Hey there, time traveller!
This article was published 21/4/2014 (1102 days ago), so information in it may no longer be current.
While many Manitobans were planning at the end of March to take the kids on well-deserved vacation in the sun, I was driving a car-full of kids north -- to Edmonton where they would hear, first-hand, testimony of survivors of Canada's residential schools. Not the typical break from school, but I wanted them to be able to say one day they witnessed the final event of the Truth and Reconciliation Commission.
I and my children are victims, indirectly, of those schools, and the devastating legacy of a federal policy that had long, generational impact on First Nations people. My father, my aunts and uncles and my grandparents went to Indian residential schools. My father was a "stereotypical Indian," down on his luck, the quintessential violent alcoholic. He had failed out of his dream of law school and, in the process, failed his family and children.
Life was hard.
In Edmonton, I heard testimony that would make your hair stand on end of sexual, physical, and mental abuse suffered by children as young as five, those now referred to as survivors.
In its five-year mandate, the commission travelled to every province and heard from survivors and other Canadians. While the federal government made an apology in 2008, it seems that little has changed in the relations between aboriginal peoples, Canadians, and their government.
A better question may be "does anyone really care?"
The era, though, is a living history with effects that are being felt today in every city and province of Canada with the children and grandchildren of survivors suffering the trickle-down effects.
Many people say "just get on with it and get over it." However, unless one has walked in a survivor's moccasins and experienced the pain, it's too easy to say this without looking for real solutions.
The epicentre of the long-term effects of residential schools is in Winnipeg. Winnipeg has the largest concentration of aboriginal peoples in Canada, numbering 68,000, and suffers many social ills that not only disproportionately affect the aboriginal population but also affect the standard of living of all citizens.
The big question in Edmonton was "has it been worth the effort?"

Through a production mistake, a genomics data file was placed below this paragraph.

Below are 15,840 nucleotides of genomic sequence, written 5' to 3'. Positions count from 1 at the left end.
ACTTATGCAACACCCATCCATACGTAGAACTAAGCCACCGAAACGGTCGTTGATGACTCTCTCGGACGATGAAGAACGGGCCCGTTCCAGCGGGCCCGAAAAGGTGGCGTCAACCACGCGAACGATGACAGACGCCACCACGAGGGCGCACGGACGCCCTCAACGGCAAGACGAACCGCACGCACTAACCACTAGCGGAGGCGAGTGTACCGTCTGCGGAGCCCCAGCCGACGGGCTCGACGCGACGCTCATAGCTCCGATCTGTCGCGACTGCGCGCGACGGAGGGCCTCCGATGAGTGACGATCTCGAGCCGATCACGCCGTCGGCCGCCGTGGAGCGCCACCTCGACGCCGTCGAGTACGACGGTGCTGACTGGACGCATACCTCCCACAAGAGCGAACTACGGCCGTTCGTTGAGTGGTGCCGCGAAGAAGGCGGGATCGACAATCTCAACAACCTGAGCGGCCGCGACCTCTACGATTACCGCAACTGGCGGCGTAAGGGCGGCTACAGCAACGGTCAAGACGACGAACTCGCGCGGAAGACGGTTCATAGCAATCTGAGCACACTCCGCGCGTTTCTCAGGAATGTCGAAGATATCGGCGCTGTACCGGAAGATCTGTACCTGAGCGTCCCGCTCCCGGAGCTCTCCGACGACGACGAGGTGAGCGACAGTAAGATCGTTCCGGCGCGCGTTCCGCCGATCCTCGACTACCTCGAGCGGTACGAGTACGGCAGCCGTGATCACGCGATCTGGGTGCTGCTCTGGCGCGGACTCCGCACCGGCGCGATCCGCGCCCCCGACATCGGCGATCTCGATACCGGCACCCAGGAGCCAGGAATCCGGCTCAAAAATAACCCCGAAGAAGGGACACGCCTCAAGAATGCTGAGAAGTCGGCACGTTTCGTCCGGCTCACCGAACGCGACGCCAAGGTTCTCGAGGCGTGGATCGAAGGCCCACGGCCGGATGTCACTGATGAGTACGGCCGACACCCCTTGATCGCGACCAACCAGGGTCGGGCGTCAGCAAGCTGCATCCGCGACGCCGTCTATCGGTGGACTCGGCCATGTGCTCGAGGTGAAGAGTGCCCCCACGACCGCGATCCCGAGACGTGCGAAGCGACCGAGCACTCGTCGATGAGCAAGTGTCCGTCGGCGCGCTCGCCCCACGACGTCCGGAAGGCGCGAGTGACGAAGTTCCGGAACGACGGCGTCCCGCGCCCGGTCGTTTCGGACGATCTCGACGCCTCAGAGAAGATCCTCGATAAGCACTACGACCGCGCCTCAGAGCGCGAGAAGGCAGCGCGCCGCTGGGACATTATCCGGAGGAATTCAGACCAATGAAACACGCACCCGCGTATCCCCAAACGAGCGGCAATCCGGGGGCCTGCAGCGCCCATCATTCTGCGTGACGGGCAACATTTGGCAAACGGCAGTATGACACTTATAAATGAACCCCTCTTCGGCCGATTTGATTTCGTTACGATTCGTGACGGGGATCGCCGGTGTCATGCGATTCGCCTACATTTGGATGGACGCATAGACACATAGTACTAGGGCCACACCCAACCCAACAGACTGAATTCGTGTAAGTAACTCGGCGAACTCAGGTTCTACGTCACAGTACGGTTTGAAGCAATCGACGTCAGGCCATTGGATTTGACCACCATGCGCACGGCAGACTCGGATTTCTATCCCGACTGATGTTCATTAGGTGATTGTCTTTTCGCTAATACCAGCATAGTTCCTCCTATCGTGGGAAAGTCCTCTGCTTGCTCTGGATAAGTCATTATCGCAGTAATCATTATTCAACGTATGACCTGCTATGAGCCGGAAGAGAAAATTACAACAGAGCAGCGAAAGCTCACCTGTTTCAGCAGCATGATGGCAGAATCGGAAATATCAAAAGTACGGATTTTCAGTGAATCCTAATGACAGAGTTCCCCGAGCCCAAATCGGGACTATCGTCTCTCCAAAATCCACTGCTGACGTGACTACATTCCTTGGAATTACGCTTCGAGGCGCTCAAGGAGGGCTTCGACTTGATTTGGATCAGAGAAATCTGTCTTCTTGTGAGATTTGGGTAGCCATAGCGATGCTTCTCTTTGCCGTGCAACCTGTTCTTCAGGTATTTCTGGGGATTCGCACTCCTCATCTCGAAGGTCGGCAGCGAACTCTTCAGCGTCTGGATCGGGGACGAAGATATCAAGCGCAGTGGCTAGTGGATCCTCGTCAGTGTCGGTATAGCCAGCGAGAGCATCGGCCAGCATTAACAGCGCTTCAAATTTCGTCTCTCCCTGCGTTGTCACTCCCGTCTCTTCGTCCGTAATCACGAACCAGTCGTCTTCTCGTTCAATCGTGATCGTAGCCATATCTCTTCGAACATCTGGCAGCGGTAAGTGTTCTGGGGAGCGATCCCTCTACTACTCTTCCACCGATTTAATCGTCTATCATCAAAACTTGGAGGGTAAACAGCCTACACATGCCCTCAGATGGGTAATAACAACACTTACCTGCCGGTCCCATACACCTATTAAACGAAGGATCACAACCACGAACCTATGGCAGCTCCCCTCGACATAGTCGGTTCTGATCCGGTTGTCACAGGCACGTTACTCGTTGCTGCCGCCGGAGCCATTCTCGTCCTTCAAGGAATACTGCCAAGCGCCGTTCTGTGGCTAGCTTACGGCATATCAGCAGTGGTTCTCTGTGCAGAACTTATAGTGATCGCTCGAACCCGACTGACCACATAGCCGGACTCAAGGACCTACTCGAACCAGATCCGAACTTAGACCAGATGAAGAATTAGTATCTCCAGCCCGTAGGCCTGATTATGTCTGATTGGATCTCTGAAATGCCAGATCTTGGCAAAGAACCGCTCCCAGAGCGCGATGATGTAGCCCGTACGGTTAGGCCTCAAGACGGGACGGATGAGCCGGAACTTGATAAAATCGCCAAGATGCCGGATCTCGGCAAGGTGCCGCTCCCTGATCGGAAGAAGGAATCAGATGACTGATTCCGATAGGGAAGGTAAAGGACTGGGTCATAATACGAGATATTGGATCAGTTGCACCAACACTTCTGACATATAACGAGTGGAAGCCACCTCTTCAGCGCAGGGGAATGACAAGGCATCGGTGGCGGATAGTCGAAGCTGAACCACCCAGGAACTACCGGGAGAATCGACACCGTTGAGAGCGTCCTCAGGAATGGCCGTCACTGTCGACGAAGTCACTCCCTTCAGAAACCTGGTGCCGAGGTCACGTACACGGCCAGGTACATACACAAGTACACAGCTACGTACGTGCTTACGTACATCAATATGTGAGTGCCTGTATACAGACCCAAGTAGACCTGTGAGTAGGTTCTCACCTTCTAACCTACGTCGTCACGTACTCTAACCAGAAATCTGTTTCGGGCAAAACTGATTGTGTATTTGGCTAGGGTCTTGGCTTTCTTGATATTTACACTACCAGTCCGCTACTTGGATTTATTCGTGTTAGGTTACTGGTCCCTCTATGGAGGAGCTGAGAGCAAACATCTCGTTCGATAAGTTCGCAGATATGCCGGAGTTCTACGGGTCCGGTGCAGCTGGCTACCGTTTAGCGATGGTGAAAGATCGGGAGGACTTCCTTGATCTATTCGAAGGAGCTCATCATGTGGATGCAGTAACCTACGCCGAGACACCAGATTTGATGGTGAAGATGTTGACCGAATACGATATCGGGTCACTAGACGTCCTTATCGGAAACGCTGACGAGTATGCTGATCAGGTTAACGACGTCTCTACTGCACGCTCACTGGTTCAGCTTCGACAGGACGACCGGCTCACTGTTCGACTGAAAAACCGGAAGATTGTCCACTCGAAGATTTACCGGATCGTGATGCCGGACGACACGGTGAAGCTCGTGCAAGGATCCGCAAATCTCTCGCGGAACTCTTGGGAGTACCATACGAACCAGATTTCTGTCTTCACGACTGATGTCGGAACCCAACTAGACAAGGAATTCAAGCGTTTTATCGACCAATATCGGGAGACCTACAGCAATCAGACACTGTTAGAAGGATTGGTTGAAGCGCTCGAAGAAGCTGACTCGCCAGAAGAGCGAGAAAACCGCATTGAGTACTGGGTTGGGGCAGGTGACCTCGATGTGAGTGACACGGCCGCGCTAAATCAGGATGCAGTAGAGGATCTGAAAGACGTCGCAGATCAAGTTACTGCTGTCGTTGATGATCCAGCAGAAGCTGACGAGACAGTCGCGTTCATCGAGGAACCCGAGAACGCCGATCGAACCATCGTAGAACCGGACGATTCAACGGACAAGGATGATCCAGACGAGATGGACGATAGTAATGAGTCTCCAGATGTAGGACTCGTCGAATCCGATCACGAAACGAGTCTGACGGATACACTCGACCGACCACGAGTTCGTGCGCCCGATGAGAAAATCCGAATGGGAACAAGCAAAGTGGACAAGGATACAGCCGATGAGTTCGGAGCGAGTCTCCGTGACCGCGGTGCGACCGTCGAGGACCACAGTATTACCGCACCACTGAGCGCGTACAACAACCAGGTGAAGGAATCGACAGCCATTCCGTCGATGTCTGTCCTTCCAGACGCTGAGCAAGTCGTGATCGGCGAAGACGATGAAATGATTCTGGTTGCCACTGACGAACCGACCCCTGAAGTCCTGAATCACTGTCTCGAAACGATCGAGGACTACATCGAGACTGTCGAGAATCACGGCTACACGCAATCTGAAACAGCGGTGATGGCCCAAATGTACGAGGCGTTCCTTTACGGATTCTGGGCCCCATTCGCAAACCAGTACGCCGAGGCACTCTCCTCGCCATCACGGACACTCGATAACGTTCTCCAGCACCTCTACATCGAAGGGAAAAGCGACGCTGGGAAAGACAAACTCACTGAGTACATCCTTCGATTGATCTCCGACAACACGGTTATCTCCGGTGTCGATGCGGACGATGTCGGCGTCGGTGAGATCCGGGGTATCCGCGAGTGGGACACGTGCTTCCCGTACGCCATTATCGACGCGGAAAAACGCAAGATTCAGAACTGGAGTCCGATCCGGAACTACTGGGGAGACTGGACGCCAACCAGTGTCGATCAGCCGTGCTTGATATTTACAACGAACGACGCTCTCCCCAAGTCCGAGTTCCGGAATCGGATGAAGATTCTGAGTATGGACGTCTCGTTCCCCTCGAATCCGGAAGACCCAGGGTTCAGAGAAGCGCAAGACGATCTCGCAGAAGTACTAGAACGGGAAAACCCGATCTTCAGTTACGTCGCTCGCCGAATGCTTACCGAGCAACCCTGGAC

There has been great success in determining truth of the residential schools but the reconciliation has yet to be truly understood or defined. In my conversations with non-aboriginal people, they are aware that these crimes against children were committed in our country and that it was perpetuated by our federal government in their name, but many wonder what they can do as simple citizens.
In the TRC's five years, I never heard any politician talk about practical solutions, referring instead to more understanding and working together.
The issue is far deeper in Winnipeg; it concerns how we live together.
Many, but not all, view the aboriginal population as crime-ridden, poor, uneducated, involved in CFS, bad parents, and the list could go on. But indigenous peoples in Winnipeg also view the non-aboriginal population in an equally harsh manner: privileged, overbearing, not understanding and as having obtained their positions in society on the backs and lands of indigenous peoples. Reconciliation is tough when viewed at these extremes.
Our city is a very divided city, separated by railway tracks, by rivers, by languages and cultures, by poverty, and by wealth. We have created mutually exclusive spaces we share only during Jets games.
Winnipeg needs strong civic leadership to rethink our city and how it is designed, to determine how we can live together so reconciliation is not about empty words but rather about slowly changing how we interact with each other. We need to destroy the ghettos of the suburbs and the inner city that have created large pockets of poverty, unemployment, fear of the other and feelings of hopelessness.
People are looking for civic leadership in politicians; it's not about the lowest common denominator or buzzwords, but about who is willing to risk their political careers in the ideals of service, the common good and getting buy-in on bridging the great divide, from all Winnipeg citizens.
This is my vision of truth and reconciliation for our Winnipeg.
Robert-Falcon Ouellette, a program director of the Aboriginal Focus Programs at the University of Manitoba, earned his PhD from Laval University in 2011. He is married with five beautiful children.
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